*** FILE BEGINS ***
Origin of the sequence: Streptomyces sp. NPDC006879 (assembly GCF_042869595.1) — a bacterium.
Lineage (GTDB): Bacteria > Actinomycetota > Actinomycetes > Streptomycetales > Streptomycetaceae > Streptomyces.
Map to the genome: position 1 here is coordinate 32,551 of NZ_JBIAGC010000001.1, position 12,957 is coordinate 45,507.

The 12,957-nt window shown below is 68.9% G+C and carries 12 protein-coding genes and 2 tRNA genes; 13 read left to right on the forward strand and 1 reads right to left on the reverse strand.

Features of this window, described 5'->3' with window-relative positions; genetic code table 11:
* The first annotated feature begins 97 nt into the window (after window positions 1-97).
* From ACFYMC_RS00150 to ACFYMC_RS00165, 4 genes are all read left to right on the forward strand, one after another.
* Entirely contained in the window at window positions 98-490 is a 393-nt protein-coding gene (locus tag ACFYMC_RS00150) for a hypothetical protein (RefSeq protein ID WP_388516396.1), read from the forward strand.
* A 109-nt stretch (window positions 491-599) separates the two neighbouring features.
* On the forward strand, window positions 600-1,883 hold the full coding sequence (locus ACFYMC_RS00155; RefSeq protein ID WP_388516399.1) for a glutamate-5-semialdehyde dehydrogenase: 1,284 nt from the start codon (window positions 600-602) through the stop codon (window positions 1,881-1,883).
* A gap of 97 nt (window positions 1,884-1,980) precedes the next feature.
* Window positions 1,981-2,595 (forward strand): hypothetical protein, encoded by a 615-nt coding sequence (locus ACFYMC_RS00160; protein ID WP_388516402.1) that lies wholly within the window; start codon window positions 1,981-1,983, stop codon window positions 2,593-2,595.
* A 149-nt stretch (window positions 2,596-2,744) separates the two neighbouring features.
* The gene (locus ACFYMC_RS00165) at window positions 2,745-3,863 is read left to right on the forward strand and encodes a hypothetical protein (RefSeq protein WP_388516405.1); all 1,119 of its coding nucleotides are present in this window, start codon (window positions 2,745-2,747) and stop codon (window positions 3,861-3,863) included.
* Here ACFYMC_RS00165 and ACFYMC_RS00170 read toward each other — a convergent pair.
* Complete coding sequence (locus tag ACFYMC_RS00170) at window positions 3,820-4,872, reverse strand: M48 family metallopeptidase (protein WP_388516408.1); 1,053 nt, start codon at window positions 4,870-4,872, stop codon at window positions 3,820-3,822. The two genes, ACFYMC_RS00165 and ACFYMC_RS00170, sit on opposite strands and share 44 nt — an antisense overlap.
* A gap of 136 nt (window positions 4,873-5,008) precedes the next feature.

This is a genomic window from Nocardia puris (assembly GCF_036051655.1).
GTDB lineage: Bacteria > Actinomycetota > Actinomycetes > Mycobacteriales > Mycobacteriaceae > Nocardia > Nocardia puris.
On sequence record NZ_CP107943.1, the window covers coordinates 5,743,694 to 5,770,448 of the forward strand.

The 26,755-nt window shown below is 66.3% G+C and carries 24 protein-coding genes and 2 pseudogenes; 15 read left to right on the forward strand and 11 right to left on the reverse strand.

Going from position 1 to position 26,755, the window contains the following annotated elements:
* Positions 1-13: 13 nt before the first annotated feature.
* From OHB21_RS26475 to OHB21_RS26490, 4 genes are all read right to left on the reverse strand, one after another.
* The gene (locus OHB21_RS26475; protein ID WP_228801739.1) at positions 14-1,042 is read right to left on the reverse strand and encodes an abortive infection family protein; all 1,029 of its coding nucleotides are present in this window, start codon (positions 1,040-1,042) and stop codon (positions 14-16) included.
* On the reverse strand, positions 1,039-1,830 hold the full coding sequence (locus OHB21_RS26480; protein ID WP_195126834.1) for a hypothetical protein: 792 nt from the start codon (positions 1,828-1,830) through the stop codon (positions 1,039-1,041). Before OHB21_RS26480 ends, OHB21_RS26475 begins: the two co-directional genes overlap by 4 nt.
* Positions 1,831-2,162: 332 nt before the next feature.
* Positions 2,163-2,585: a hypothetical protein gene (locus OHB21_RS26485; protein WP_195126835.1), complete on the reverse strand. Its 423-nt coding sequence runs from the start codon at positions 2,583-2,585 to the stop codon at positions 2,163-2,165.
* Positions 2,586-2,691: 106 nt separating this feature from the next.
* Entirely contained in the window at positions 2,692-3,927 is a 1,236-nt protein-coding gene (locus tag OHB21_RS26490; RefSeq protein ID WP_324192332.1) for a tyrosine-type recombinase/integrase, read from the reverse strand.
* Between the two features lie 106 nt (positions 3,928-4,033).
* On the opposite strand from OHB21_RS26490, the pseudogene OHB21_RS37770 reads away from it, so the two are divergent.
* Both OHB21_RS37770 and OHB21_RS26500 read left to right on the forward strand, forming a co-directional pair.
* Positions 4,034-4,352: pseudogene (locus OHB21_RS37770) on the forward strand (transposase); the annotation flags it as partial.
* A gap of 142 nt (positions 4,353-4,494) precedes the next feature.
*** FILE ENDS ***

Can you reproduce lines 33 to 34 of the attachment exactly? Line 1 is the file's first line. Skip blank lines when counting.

* Both OHB21_RS37770 and OHB21_RS26500 read left to right on the forward strand, forming a co-directional pair.
* Positions 4,034-4,352: pseudogene (locus OHB21_RS37770) on the forward strand (transposase); the annotation flags it as partial.